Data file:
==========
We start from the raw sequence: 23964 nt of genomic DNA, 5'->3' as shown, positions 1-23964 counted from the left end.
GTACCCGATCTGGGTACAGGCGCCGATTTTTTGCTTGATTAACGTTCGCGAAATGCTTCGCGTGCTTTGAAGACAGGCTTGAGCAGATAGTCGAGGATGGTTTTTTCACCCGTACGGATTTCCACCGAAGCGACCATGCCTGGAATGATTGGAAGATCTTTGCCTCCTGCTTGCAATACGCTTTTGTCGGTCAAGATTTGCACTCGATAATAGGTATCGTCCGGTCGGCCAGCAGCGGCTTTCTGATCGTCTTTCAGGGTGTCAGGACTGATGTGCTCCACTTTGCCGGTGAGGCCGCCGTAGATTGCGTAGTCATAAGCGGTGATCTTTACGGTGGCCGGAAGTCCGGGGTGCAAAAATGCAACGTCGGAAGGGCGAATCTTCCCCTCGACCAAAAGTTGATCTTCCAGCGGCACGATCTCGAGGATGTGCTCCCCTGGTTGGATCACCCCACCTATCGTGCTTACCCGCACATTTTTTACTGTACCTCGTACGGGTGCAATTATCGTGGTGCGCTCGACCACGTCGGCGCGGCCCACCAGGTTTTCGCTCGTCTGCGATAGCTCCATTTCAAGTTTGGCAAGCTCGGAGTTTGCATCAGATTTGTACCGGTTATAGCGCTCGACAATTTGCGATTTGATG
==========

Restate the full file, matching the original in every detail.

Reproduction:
We start from the raw sequence: 23964 nt of genomic DNA, 5'->3' as shown, positions 1-23964 counted from the left end.
GTACCCGATCTGGGTACAGGCGCCGATTTTTTGCTTGATTAACGTTCGCGAAATGCTTCGCGTGCTTTGAAGACAGGCTTGAGCAGATAGTCGAGGATGGTTTTTTCACCCGTACGGATTTCCACCGAAGCGACCATGCCTGGAATGATTGGAAGATCTTTGCCTCCTGCTTGCAATACGCTTTTGTCGGTCAAGATTTGCACTCGATAATAGGTATCGTCCGGTCGGCCAGCAGCGGCTTTCTGATCGTCTTTCAGGGTGTCAGGACTGATGTGCTCCACTTTGCCGGTGAGGCCGCCGTAGATTGCGTAGTCATAAGCGGTGATCTTTACGGTGGCCGGAAGTCCGGGGTGCAAAAATGCAACGTCGGAAGGGCGAATCTTCCCCTCGACCAAAAGTTGATCTTCCAGCGGCACGATCTCGAGGATGTGCTCCCCTGGTTGGATCACCCCACCTATCGTGCTTACCCGCACATTTTTTACTGTACCTCGTACGGGTGCAATTATCGTGGTGCGCTCGACCACGTCGGCGCGGCCCACCAGGTTTTCGCTCGTCTGCGATAGCTCCATTTCAAGTTTGGCAAGCTCGGAGTTTGCATCAGATTTGTACCGGTTATAGCGCTCGACAATTTGCGATTTGATG